Shares of African e-commerce start-up Jumia Technologies (JMIA -0.41%) have surged more than 456% in 2020, as investors looking for the next big e-commerce stock have piled into the company's shares on the expectation that its first-mover status in some of Africa's biggest economies will pay off with huge gains.
But so far, Jumia hasn't delivered the same sort of high-growth results as other e-commerce companies around the world. Some initial struggles in multiple markets led to the company taking a step back and refocusing on the best markets, and getting to cash-flow-positive results more quickly. Active customers are up 23% and orders have climbed a modest 9%.
But is Jumia a safe investment? On the Nov. 30 edition of "The Wrap" on Motley Fool Live, host Jason Hall pointed out some of the challenges the company faces, and why he thinks it is the riskiest of the international e-commerce stocks right now.
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Jason Hall: Let's see what else we got here. Jumia, a recent four-bagger. Any business-related news or is it just just riding along with some of the other international e-commerce plays? It's riding the tide. It reported earnings -- It's been a little while since it reported. They weren't super-duper great. They were OK.
Just there's a lot of optimism on e-commerce, and here's my take. I just want to say this on Jumia, and maybe you guys can add something to it. Last-mile in Africa, and a lot of the places in Africa that Jumia is targeting, seems to be really hard. Less infrastructure, a lot of having to contract local deliveries. Like there's a lot of different cultural things in terms of commerce as well. I've read some articles, I've really taken a close look at it.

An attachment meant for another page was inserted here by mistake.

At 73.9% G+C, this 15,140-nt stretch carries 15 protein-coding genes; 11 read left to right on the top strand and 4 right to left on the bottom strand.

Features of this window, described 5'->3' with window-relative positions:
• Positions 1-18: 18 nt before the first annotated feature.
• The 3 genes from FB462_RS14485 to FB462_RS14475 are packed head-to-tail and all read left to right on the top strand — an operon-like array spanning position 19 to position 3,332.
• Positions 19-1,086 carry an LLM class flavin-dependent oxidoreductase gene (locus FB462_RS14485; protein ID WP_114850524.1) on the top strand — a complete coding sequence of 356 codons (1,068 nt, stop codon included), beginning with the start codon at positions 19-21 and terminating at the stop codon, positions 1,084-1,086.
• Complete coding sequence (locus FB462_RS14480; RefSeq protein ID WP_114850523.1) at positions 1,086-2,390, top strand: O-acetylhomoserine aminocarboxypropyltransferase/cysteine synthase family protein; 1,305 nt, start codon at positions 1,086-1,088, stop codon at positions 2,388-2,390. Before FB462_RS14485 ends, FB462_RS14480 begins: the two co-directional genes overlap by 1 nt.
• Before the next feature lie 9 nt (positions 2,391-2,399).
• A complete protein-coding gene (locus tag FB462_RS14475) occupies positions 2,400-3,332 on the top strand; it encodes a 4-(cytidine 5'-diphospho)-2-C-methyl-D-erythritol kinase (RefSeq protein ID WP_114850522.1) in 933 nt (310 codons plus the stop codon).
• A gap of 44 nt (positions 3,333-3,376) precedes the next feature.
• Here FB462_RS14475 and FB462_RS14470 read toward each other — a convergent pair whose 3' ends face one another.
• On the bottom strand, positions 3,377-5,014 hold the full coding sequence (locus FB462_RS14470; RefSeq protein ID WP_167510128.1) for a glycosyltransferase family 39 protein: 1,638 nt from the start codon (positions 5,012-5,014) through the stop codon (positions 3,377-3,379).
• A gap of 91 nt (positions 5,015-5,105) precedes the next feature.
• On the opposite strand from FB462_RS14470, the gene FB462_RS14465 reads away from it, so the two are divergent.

Delivery drivers bring in the products, the buyer taking it, physically testing it, like buying a toaster and making toast with it, or making tea with a teapot, and then negotiating with the delivery driver on the final price before they will pay for the goods. It's a really tough market.
I think it is a company that they figured some things out. They've cut costs, they walked away from some markets and really focused. They're trying to figure it out. They're just burning a ton of cash and they got to get to that cash flow break even point. JumiaPay is a nice thing. It's a little bolt-on electronics payment platform which has grown a ton. I think this is definitely the highest risk of any of the high-growth international e-commerce stocks out there. I think by far, it's the riskiest.